8. by   JKL33
    To each his/her own, but with the following caveat, IMO: If you are in a situation where you are forced to punch out for break, then no I absolutely would not do work of any sort while not on the clock. For legal reasons.
  9. by   jenlpn(i)
    Thank you all for your insights so far! If you were in a managerial position, would you allow your nurses to access documentation or document on their breaks? Also, don't facilities frown upon overtime...?
    Last edit by jenlpn(i) on Sep 25
  10. by   marie.rn2419
    I wouldn't approach management on this, because you will likely find that they'll tell you that you need to better 'organize your time' and shouldn't chart off the clock. Then, if you begin to accumulate overtime to chart, they'll "coach you" on time management and ask "what barriers" are in place to you completing your duties on shift. No experienced manager will ever tell you that you can chart on your break because they are bound by the labor law. Breaks are supposed to be uninterrupted and free of work.

    In your situation, you've just got to find what works for you and draw the line where you're comfortable doing so.
  11. by   Julius Seizure
    Quote from brownbook
    I hate to feel rushed, I hate staying overtime. I feel better, more in control, more relaxed, if I finish things up on my break, better than worry and hurry the whole shift thinking...."I can't leave work late today but I am getting behind on my charting."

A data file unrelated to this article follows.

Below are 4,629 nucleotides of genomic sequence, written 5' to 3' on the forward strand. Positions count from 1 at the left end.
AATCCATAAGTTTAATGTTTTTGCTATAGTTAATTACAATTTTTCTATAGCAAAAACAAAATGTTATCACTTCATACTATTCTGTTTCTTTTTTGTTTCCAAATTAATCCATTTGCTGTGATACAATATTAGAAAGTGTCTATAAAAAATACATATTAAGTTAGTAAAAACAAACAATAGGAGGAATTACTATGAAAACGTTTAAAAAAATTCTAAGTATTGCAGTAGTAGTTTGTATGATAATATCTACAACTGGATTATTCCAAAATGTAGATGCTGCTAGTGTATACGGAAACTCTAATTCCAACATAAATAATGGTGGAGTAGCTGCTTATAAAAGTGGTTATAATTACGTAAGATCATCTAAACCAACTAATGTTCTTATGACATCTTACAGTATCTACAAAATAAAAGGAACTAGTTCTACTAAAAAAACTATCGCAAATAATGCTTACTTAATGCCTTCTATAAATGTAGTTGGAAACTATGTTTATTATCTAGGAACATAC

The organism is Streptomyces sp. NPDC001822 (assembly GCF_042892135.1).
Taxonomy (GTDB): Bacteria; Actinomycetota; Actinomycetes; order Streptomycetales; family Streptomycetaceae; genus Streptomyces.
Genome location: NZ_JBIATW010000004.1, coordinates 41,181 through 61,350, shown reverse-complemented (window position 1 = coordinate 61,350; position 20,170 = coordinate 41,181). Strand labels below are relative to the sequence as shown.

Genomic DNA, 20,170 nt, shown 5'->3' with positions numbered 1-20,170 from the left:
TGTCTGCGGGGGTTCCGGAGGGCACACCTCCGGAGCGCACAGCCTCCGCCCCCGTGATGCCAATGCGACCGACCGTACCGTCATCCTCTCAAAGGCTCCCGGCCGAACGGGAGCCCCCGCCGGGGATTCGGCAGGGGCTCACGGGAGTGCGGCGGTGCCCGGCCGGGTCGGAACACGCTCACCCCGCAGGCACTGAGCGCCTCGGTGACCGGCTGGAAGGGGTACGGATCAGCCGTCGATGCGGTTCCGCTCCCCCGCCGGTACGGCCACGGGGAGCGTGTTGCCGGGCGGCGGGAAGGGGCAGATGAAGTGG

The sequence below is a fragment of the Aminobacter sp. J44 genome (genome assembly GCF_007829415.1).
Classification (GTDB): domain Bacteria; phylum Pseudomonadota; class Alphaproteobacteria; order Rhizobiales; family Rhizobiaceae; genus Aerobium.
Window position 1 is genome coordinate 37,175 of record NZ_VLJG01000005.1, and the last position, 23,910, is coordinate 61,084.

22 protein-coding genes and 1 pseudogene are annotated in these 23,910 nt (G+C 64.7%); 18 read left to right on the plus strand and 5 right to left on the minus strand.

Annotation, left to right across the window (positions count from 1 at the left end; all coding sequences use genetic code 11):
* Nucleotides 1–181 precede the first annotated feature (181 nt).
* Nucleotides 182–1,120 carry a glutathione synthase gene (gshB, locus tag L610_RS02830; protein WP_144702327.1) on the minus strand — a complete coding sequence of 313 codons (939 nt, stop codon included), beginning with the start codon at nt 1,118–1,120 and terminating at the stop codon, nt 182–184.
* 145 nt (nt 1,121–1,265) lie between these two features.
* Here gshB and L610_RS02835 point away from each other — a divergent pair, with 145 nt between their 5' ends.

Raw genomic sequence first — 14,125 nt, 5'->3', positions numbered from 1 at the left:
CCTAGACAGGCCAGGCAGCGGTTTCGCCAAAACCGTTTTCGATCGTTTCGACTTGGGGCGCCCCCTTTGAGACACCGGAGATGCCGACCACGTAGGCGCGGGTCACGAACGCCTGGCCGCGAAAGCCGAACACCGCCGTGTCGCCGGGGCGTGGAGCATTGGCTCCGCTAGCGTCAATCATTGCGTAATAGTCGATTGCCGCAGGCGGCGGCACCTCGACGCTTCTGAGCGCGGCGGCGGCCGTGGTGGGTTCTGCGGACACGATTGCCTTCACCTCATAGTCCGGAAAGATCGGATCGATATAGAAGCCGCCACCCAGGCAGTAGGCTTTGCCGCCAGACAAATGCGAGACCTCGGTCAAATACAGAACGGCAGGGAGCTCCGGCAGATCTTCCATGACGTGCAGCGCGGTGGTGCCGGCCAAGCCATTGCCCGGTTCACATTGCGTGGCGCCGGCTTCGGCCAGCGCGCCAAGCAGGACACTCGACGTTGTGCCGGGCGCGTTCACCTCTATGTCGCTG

I agree. But I don't call it "charting on my break". I call it "sitting down to chart for 15 minutes" and not taking a break.
  12. by   CKPM2RN
    What is this "break" that you speak of?
    The LTC/SNF I work in is too overwhelming to get any charting done during the actual shift. It isn't just me, it is all of the RNs and LPNs that work there that stay late every shift to finish charting. We are getting higher acuity, higher work residents than ever before and staffing does not change to reflect the increased workload. I miss working in the ED where I could chart contemporaneous information on each interaction with a patient.
  13. by   kbrn2002
    If you are charting on a paid break it's ok I guess. Don't ever work off the clock though, not only because why would you work for free but because of liability issues. Where I work it's actually a fireable offense to work off the clock.

    Just my personal opinion so feel free to do what you want but no way any way ever am I working while on break. They don't pay me enough to work while I'm working, no way am I giving them any work for free.
  14. by   jenlpn(i)
    Does this raise a concern? The fact that residents information can be easily accessed with whatever device that has wifi? At my work, we have a guest wifi account but the only way we can access resident information is if we have accounts. Because I have my own account, I can easily access resident's information from my own cellphone. Should the login site be blocked from the facility's guest wifi account and staff lounges?